The microhardness and density mean, standard deviation, and minimum and maximum values were calculated from a set of 12 measurements for each material property.

3. Results

3.1. Microhardness Value

The results of microhardness are presented in Table 2. Microhardness by Vickers is higher for PMMA/AuNPs, but without statistical significance.

3.2. Density

The results of the density measurements are presented in Table 3. There is no difference in the density of PPMA and PMMA/AuNP laminae.

3.3. SEM/EDX Investigations

A representative image of the SEM/EDX investigation is shown in Figure 1. The figure shows a typical morphology of the AuNPs used for the preparation of the PMMA/AuNP composite, with an EDX analysis of the elemental constituents of the particles. Several EDX point analyses show a high purity of Au, with a mean value of 96.42 wt%. The presence of O is attributed to bonds with the stabilizer, as the AuNPs were prepared by USP with PVP as the stabilizing agent. No other elements were detected.
The AuNPs were produced with the same parameters as those from a previous investigation. The mean AuNP size was 69.4 ± 12.42 nm [37].
Figure 2 shows the microstructure of the PMMA/AuNP composite, where it can be seen that the AuNPs are homogeneously distributed in the PMMA matrix.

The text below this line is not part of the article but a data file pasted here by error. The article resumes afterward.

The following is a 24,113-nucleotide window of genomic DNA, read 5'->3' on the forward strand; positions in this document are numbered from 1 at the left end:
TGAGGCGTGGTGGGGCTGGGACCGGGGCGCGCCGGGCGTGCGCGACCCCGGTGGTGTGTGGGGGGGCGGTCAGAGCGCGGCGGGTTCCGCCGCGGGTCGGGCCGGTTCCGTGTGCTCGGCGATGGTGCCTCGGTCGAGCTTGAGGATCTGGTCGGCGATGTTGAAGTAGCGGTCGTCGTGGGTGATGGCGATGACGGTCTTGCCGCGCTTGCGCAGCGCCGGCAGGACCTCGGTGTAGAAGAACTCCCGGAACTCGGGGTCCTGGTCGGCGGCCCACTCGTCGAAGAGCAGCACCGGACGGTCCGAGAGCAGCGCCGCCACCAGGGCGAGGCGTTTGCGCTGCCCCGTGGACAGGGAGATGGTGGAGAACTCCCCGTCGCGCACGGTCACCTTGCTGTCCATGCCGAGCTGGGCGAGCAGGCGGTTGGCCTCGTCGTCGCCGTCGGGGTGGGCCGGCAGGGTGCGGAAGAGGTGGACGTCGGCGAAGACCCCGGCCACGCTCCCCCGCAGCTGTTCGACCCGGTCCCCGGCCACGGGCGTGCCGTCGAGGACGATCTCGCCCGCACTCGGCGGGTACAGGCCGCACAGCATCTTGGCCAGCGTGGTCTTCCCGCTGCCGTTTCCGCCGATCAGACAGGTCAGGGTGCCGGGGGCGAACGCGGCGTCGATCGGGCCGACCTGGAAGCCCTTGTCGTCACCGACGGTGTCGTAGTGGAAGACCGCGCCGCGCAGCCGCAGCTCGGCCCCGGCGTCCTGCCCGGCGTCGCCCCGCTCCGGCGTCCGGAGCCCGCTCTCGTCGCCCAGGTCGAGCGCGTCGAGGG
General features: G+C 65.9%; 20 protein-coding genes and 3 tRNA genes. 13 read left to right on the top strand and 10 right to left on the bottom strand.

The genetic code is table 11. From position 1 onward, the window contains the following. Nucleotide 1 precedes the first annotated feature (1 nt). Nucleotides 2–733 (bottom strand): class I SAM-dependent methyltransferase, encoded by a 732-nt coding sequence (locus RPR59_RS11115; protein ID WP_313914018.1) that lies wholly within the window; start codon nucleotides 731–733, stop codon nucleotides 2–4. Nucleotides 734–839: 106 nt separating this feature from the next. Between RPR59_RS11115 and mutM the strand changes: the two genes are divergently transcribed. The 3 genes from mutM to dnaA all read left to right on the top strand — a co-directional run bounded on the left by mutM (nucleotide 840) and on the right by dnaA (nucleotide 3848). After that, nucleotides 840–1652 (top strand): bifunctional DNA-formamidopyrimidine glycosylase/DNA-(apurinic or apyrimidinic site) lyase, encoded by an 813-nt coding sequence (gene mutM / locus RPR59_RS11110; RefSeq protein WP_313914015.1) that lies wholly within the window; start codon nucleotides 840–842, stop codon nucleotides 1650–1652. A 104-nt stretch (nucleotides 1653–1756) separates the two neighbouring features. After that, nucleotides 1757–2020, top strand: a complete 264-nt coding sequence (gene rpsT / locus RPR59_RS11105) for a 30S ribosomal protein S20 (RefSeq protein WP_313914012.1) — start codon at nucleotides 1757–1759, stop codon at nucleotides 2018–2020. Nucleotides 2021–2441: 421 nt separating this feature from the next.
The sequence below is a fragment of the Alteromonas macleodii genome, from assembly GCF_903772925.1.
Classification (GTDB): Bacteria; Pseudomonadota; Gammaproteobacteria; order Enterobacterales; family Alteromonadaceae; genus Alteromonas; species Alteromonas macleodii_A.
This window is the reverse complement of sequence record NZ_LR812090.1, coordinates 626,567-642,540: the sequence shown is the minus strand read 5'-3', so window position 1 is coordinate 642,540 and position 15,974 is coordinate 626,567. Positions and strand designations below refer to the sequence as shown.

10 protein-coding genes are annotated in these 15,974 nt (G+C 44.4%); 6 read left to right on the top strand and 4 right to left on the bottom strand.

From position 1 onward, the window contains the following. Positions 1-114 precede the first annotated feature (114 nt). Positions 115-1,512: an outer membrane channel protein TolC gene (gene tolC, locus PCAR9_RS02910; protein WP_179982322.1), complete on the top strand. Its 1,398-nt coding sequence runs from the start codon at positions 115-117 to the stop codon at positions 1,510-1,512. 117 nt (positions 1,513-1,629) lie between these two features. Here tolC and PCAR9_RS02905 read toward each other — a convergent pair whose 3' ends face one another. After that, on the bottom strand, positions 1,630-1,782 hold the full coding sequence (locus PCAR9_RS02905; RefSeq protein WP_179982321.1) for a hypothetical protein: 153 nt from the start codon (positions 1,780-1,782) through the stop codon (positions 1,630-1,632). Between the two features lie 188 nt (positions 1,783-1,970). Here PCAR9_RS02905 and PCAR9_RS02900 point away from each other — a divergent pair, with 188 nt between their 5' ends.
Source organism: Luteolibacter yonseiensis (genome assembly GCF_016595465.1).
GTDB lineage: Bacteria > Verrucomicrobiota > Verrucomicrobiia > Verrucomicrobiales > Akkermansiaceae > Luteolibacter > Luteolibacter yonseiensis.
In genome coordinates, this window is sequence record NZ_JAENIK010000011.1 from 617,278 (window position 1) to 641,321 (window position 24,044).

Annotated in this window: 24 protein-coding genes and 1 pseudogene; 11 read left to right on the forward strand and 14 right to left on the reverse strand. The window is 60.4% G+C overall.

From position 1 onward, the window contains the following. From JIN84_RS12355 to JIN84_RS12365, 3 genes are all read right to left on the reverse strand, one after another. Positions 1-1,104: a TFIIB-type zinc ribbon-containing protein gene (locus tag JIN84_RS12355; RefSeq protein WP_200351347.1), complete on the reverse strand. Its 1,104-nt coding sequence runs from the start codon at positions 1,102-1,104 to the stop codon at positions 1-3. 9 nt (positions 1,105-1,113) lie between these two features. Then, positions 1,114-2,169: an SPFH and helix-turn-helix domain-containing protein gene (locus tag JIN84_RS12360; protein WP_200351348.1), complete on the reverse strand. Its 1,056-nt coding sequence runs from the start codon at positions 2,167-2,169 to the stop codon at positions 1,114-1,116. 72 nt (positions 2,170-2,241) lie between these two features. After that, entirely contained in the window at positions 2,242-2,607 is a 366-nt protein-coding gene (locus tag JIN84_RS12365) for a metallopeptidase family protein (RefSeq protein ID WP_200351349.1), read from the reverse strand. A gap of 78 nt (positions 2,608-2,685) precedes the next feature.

3.4. Microbiological Assessment of PMMA and PMMA/AuNPs

The results of monomicrobial biofilm formed on the test and control discs are presented in Figure 3. The CFUs formed on the control PMMA discs for each tested species were higher than the CFUs formed on the PMMA/AuNP discs.
The CFUs measured in the medium around the test and control discs did not show statistically significant differences for any of the tested species (Figure 4).
The results of the measurement of the viability of bacteria performed by the MTT test are presented in Figure 5. Similar to the CFU results, there were statistical differences in the MTT values measured on the control and test discs.

3.5. Scanning Electron Microscopy Analysis for Biofilm Visualization

SEM analysis showed that the number of microorganisms was lower on the PMMA/AuNP surfaces compared to those on the PMMA surfaces, similar to the results from the CFU and MTT assays. All the tested species on PMMA tend to form bigger conglomerates, while on PMMA/AuNPs, the microorganisms are dispersed individually or form pairs or small chains on the surface. Only S. aureus shows a biofilm structure on both materials. However, S. aureus biofilms formed on PMMA are larger than the biofilms formed on the PMMA/AuNPs (Figure 6).

4. Discussion